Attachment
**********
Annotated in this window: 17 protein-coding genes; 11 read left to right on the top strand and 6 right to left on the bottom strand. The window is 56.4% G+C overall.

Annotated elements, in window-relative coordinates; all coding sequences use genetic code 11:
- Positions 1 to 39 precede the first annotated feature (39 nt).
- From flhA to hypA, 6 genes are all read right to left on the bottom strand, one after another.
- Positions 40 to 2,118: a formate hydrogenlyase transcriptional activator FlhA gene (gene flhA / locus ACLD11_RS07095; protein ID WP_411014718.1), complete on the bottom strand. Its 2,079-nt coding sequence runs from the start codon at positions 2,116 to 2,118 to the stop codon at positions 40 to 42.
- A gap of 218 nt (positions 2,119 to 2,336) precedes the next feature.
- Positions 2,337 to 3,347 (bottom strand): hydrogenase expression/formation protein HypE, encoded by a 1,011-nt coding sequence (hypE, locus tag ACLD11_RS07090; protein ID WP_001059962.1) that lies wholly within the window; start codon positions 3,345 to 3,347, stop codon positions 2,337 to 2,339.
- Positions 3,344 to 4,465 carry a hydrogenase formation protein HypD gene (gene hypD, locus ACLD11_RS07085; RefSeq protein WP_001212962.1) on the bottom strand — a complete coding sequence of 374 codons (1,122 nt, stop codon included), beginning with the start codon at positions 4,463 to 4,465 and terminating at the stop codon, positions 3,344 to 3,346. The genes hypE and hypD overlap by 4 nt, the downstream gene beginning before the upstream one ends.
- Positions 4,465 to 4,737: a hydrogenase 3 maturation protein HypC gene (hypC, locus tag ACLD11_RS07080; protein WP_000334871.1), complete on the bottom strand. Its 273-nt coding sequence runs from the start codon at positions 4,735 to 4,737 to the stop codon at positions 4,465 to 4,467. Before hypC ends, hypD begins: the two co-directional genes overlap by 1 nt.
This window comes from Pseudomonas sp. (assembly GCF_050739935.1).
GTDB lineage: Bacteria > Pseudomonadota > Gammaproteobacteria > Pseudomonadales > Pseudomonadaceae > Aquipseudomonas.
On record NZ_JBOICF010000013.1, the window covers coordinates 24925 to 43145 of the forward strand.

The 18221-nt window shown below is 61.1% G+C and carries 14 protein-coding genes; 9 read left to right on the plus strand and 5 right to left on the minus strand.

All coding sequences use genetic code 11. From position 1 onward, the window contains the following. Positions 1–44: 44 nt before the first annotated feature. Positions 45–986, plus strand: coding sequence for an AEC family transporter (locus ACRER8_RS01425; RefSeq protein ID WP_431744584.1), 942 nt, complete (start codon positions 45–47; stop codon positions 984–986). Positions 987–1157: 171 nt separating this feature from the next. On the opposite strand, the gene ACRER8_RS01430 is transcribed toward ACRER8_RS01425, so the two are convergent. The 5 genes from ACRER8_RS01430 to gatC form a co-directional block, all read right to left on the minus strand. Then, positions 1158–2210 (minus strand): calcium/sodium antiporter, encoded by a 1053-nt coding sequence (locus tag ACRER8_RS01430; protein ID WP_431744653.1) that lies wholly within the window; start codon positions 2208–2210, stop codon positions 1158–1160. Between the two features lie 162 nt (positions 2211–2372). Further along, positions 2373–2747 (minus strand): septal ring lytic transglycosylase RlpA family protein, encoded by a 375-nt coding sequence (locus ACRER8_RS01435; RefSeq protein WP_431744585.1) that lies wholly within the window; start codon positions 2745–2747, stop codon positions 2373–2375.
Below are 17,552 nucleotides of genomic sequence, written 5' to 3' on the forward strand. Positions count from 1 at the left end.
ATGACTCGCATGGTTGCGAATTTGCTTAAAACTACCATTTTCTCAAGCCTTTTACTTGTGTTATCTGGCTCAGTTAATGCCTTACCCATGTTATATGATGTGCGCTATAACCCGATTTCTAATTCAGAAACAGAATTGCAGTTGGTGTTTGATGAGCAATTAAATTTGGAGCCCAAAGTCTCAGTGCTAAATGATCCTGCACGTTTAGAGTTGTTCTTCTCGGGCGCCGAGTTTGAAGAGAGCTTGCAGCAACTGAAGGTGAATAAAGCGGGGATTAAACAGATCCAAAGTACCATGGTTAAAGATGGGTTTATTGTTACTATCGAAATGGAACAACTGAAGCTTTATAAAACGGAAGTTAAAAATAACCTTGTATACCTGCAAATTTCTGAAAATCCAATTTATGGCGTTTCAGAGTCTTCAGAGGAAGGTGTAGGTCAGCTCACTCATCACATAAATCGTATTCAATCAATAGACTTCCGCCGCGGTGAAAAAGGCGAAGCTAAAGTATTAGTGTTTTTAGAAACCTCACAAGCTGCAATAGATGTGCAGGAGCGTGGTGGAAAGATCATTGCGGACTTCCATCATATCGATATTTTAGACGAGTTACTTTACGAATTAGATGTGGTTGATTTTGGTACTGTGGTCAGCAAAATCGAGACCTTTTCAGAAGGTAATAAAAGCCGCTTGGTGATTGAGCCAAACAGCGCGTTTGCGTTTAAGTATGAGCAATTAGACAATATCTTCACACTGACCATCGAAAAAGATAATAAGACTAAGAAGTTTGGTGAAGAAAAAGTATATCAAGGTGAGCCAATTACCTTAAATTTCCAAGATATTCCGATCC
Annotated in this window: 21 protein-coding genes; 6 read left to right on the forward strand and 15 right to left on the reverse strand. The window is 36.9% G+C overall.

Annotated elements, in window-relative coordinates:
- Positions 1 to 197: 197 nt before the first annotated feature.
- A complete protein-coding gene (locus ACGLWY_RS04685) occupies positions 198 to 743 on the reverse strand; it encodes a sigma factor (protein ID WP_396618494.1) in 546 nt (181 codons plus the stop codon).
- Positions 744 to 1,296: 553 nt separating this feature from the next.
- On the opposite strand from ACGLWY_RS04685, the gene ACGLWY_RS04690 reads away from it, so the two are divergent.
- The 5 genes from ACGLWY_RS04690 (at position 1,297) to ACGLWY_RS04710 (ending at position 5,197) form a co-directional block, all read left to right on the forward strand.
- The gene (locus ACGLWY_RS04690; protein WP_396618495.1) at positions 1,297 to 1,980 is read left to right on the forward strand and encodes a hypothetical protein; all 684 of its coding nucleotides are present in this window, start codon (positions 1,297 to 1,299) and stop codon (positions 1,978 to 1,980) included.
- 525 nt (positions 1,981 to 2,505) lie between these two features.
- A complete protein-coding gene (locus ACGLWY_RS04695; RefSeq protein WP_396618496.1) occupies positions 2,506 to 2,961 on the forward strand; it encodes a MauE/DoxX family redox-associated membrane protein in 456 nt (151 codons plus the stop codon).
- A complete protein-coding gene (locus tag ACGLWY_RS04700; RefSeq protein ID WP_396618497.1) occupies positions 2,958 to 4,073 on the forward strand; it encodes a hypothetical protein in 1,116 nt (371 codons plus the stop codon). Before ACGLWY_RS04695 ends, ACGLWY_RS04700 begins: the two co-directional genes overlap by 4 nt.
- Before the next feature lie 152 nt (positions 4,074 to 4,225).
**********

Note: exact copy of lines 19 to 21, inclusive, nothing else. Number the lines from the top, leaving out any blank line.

- Positions 1 to 197: 197 nt before the first annotated feature.
- A complete protein-coding gene (locus ACGLWY_RS04685) occupies positions 198 to 743 on the reverse strand; it encodes a sigma factor (protein ID WP_396618494.1) in 546 nt (181 codons plus the stop codon).
- Positions 744 to 1,296: 553 nt separating this feature from the next.